Local News

Raleigh eyes review of online room rentals

Posted November 24, 2014
Updated December 2, 2014

Map Marker  Find News Near Me

— After a complaint was filed against a Five Points resident who rents out a room in his home through the Airbnb online service, Raleigh officials are considering looking more closely at such rentals to determine if they should be regulated and how best to do it.

Airbnb offers unique places to rent in more than 190 different countries. Many are nightly rentals in private homes – areas that aren't zoned for conducting business such as offering accommodations.

Gregg Stebben said he checked with Raleigh zoning officials before listing his room for rent on Airbnb and was told renting rooms in a residential neighborhood is a murky issue but that he was unlikely to face sanctions unless someone complained. One of his neighbors did, but officials said Monday that no enforcement action would occur for a while.

"We haven't kept up with all the technology with the 'shared economy,'" City Councilwoman Mary-Ann Baldwin said Monday.

The council is expected to ask city staff next week to study the issue.

Raleigh needs to adapt to changes, Baldwin said, noting how the city's position on food trucks evolved from limiting the popular eateries to embracing them.

As a city that prides itself on being innovation-friendly, she said she believes services such as Airbnb could be a good selling point.

"What we need to do is be very thoughtful about this, research what other communities are doing and see how we can tweak the rules," she said.

Earlier this summer, Portland, Ore., became one of the first cities in the nation to legalize short-term rentals in residential areas. Homeowners there have to apply for a permit first.

North Carolina lawmakers also are considering regulating Airbnb accommodations in the state, noting that homeowners aren't collecting occupancy taxes and that there's no way for local officials to enforce sanitation and health standards, as there is with standard hotels.

Steve Sheldon said he and his wife have been renting out a room in their home in Raleigh's Oakwood neighborhood through Airbnb for a year.

"We thought it would be a good thing to meet new people and share our love of this neighborhood," Sheldon said. "We've had people from China, Ireland, Switzerland, Germany. They come for weddings, for parties, for baby showers."

His Oakwood neighbors haven't had a problem with the guests, and he said he hopes Raleigh is open-minded about services such as Airbnb.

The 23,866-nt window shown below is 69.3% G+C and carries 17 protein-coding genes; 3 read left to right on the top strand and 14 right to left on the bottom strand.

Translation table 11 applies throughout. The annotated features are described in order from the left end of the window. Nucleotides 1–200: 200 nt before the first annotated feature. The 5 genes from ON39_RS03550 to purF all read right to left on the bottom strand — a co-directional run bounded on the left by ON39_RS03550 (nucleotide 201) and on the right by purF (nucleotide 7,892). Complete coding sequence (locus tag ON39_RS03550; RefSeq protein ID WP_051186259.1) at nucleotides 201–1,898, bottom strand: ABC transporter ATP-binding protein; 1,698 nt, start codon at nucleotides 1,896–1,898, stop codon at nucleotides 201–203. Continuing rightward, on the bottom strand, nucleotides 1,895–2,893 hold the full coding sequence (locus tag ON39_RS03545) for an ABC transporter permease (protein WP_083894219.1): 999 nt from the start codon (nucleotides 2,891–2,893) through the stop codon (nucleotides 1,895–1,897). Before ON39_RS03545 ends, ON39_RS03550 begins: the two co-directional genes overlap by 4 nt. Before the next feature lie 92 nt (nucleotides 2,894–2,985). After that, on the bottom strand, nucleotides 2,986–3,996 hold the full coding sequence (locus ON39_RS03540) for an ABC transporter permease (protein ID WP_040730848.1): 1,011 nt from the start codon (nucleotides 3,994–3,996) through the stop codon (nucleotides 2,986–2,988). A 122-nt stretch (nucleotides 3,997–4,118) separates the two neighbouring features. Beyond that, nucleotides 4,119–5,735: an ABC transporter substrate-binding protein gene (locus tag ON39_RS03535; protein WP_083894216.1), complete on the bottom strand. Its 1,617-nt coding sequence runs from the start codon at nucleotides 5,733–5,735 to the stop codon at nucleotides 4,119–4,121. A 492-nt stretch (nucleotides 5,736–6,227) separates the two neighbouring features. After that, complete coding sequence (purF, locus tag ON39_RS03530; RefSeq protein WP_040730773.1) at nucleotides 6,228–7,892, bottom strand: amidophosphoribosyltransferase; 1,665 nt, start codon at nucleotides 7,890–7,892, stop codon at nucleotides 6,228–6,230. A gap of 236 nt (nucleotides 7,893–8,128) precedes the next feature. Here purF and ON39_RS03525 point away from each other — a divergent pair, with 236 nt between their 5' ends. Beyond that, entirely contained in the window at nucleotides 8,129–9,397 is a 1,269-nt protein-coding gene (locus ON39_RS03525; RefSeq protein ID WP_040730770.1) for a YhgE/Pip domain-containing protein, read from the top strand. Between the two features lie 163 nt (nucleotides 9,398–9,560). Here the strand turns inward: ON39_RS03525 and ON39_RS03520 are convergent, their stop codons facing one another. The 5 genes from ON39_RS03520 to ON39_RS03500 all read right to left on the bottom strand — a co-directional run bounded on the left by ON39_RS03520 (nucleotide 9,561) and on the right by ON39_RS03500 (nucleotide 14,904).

"I think this is the future," he said. "I think there's room for everybody."

8 Comments

This story is closed for comments.

Oldest First
View all
  • KJRFRWSC Nov 25, 2014

    View quoted thread


    The city, however, collects annual fees for each "rental" property.. no matter if it is vacant or occupied... if they go with the "residential" rental rules. If they are deeming them as "hotel/motel/BnB" .. I'm sure that there are city and county licenses and fees associated in addition to the taxes.

  • SaveEnergyMan Nov 25, 2014

    "We haven't kept up with all the technology with the 'shared economy,'" City Councilwoman Mary-Ann Baldwin said. Exactly the problem. Technology and business change more quickly than any government. Let the city work this out.

    ... and while I am sure the city will find a way to tax this, they will also have to figure out how to maintain sanitation and health standards [Madeuce2010's post] which will require some sort of inspection. Otherwise the consumer is put at risk and commercial hotels at a disadvantage.

  • ebola Nov 25, 2014

    I'm sure the only thing they are really thinking is how to collect a tax. They keep increasing our taxes instead of cutting spending.

  • Tammy Rush Nov 25, 2014
    user avatar

    View quoted thread


    From the article: "North Carolina lawmakers also are considering regulating Airbnb accommodations in the state, noting that homeowners aren't collecting occupancy taxes and that there's no way for local officials to enforce sanitation and health standards, as there is with standard hotels."

    Not just Raleigh officials, but NC lawmakers.

  • KJRFRWSC Nov 25, 2014

    I would point out.. that "Raleigh Officials" in this case would not mean the GOP or "less government" conservatives.. IJS

  • heelhawk Nov 25, 2014

    Hmmmm, it will be tough for the GOP to figure out how to tax and regulate this new business model while still claiming to be the party of "less government".

  • Gail Dragon Nov 25, 2014
    user avatar

    Lawmakers have much more important things to worry about.

  • rachel Nov 25, 2014

    "considering regulating Airbnb accommodations in the state"- translation: the government needs to find a way to get it's hand into your till.